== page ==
My book group met today for the first time in nearly a year. I started it five years ago last fall, but last year we got into a slump, or maybe just out of the habit, and I'd really desperately like to get back into the swing of things. Partly because having deadlines gets me to read more books (as opposed to reading magazines or watching TV, in both of which I am terribly behind at the moment), and partly because I LOVE having an excuse to put together a fancy-ish three-course brunch, using local and seasonal ingredients, of course, for an audience more appreciative than my children.
Today's book was Sometimes a Great Notion
by Ken Kesey. We picked it because it was recently named "Best Oregon Book Ever" by Portland Monthly magazine
, and also because it's one of the longest-residing denizens of my "to be read" shelf. Oh my goodness--why haven't I read this book sooner?!?!? I guess because it's on the hard side for a high school audience, and I didn't go to college in Oregon (I used my sister's copy, which she got for a class at a local community college). It is on the more demanding side in structure--he changes point of view very frequently, and jumps around in place and time, as various characters have flashbacks. But once you get the hang of it, get to know the characters, it becomes much easier to tell who "I" is at any given moment. This is definitely a book that lends itself to reading in large chunks, and not in bits and pieces. For sure the last 130 pages or so (it's 600+ pages in most printings, of which there have been many) should be read at once.
We were intrigued to discover that the book was made into a movie in 1971, starring Henry Fonda and Paul Newman. I'm not thrilled with this casting (of course I had my own mental pictures of the main characters), but I've reserved the movie at the library, and we'll screen it at a future date if I can figure out a good way to hook my VCR back up to my TV.
Today's menu was not my most, well, mostes', because each thing I served was a repeat from a previous meeting (ideally I don't like to repeat). And some items on the original menu were dropped when I opted to finish the book last night instead of doing more shopping/running around. For instance, I had wanted to start with bran muffins and frozen peaches (a tradition in my family), but my sil ended up not coming, and I didn't make time to go pick some peaches up from her (I've decided now that I'll freeze some myself this year). So we didn't have a real starter course, and I served the bran muffins alongside the main dish, quiche with fresh wild salmon, asparagus, and gruyère. For dessert I wanted something chocolate, but with this week's schedule (we returned from out of town Wednesday afternoon) I decided to scale back and serve a purchased Guinness Stout Cake (a very chocolatey affair, despite the name) from Marsee Baking.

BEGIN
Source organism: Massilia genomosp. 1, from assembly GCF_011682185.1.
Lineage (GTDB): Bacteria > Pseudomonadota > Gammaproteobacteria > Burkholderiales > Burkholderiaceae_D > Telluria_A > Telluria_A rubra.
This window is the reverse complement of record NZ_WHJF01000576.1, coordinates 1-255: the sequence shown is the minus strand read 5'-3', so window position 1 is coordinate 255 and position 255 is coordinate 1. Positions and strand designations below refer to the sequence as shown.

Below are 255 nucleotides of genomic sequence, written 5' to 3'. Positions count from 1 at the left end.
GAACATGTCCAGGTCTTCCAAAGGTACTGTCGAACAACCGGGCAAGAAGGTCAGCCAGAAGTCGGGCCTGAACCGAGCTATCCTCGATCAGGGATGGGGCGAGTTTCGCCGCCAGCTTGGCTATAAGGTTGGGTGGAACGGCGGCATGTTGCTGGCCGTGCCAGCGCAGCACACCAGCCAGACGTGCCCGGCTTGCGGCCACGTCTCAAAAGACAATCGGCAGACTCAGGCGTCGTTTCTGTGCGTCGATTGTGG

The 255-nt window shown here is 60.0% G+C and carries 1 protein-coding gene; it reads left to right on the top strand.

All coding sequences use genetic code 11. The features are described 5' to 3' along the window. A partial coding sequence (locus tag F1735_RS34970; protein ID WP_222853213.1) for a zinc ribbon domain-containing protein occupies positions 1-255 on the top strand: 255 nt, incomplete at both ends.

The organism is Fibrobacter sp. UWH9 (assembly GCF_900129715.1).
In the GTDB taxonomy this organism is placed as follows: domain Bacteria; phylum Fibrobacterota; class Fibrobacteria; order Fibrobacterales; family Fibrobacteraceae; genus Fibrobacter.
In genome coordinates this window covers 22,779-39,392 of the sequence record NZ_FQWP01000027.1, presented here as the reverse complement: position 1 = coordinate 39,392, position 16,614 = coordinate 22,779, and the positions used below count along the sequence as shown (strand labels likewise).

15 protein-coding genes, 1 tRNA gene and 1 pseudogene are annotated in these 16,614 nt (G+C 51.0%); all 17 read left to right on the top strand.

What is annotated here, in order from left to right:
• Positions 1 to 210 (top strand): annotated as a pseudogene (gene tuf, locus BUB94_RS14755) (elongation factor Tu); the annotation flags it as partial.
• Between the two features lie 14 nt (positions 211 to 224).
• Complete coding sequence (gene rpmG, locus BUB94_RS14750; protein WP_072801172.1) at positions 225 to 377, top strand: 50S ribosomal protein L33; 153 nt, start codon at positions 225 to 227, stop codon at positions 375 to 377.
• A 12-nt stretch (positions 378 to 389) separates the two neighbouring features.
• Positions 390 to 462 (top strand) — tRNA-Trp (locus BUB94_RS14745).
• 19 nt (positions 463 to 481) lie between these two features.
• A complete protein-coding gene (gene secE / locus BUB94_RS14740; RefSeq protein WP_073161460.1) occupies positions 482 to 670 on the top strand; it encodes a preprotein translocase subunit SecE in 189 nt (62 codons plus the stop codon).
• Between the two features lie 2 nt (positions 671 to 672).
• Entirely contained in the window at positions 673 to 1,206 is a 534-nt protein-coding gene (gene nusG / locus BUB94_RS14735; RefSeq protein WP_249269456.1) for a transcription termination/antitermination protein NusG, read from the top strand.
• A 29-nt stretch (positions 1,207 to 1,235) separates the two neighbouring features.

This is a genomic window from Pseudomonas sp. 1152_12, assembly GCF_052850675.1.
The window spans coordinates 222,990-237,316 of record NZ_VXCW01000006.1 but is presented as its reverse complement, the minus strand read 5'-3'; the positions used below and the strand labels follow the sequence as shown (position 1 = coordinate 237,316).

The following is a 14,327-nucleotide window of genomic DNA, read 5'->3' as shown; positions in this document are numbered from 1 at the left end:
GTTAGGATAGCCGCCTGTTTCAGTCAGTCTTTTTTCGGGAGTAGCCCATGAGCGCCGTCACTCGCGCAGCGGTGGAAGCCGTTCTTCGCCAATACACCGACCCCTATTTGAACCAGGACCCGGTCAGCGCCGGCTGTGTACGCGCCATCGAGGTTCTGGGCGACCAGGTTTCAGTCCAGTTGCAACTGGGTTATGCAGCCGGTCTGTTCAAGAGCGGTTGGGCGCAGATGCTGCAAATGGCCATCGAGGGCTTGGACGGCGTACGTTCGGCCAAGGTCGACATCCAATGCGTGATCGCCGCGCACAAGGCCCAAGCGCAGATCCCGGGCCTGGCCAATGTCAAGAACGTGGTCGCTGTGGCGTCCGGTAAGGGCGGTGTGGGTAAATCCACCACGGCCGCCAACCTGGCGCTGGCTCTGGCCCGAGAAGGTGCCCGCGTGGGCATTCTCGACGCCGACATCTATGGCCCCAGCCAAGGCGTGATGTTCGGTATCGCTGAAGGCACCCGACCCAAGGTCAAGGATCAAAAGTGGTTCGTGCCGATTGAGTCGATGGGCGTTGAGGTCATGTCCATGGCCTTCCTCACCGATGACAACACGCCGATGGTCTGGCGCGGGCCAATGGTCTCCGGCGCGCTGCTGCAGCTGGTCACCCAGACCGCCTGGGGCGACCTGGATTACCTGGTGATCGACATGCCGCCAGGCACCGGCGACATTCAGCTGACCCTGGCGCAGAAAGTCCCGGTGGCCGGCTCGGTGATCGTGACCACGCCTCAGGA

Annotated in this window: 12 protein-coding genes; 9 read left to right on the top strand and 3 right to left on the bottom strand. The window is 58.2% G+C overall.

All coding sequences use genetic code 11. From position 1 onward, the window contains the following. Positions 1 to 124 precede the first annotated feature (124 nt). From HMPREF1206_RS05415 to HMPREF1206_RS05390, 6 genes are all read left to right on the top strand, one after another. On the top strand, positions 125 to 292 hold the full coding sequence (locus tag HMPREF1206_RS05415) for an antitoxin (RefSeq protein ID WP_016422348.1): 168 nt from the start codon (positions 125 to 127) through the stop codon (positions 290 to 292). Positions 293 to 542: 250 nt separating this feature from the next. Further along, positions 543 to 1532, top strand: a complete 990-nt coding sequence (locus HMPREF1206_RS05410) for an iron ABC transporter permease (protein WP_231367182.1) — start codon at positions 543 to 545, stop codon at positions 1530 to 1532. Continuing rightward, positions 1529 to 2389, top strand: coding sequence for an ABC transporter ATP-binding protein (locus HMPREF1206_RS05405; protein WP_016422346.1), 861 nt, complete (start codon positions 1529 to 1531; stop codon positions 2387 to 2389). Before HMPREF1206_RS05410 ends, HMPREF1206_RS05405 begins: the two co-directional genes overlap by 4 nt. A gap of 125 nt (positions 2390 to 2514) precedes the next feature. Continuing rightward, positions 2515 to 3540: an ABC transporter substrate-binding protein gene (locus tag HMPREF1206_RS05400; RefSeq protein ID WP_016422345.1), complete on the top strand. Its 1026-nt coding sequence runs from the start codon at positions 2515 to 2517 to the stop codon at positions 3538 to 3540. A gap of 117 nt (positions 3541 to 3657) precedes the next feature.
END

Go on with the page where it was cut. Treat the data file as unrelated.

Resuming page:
The quiche I made from the Bittman
, only using one-inch cubes of salmon, two-inch pieces of blanched asparagus, and about a cup of finely grated 15-month raw-milk gruyère instead of the onions in his basic recipe. The 6 eggs and 2 cups half and half called for in his recipe overflowed my deep-dish partially-blind-baked (12 minutes at 425) shell, so I think next time I'll try 1 1/2 C half and half. I think because I didn't cook the salmon first, the quiche took nearly twice as long to bake as it said in the recipe (30-40 minutes at 325), and the asparagus was slightly overcooked. If I do it this way again, I'll shorten the blanching time (today was 1 minute) considerably (like to 15 seconds). I love quiche, and it's another one of those things that are so much better when they're homemade. This morning I managed to make two pie shells and freeze one, so my next quiche will hopefully be not long in coming.
The bran muffins were an enormous hit--five of us downed 12 mini and 7 full-size muffins, slathered with butter (they actually can make a pretty good argument for being healthy before you do that). Here is the recipe:
2 C boiling water
5 t soda
Mix these together and let cool.
1 C butter, softened
2 C sugar
1 qt buttermilk
5 C flour
4 C All-Bran
2 C Bran Flakes
2 C dates, chopped
Cream butter and sugar, then add eggs one at a time, beating well after each addition. Then add other ingredients, in order (don't forget to add the soda water with the other wet ingredients). If you are mixing it in a Kitchenaid, you will need to transfer it to a larger bowl after adding the flour, and then fold in the cereal and dates. Once you have it all mixed together, you can keep it in the fridge for at least a couple of weeks. Just don't stir it before baking. Fill greased muffin cups (or cupcake papers) 1/2-2/3 full (I use appropriately-sized ice cream scoops), and bake at 375 for 25 minutes.
Our next book will be Atonement by Ian McEwan (another long-time resident of the to-be-read shelf), and we've picked a tentative meeting date of April 14. Here's to hoping we re-establish the habit!
Labels: culinary triumphs, hostess with the mostes'?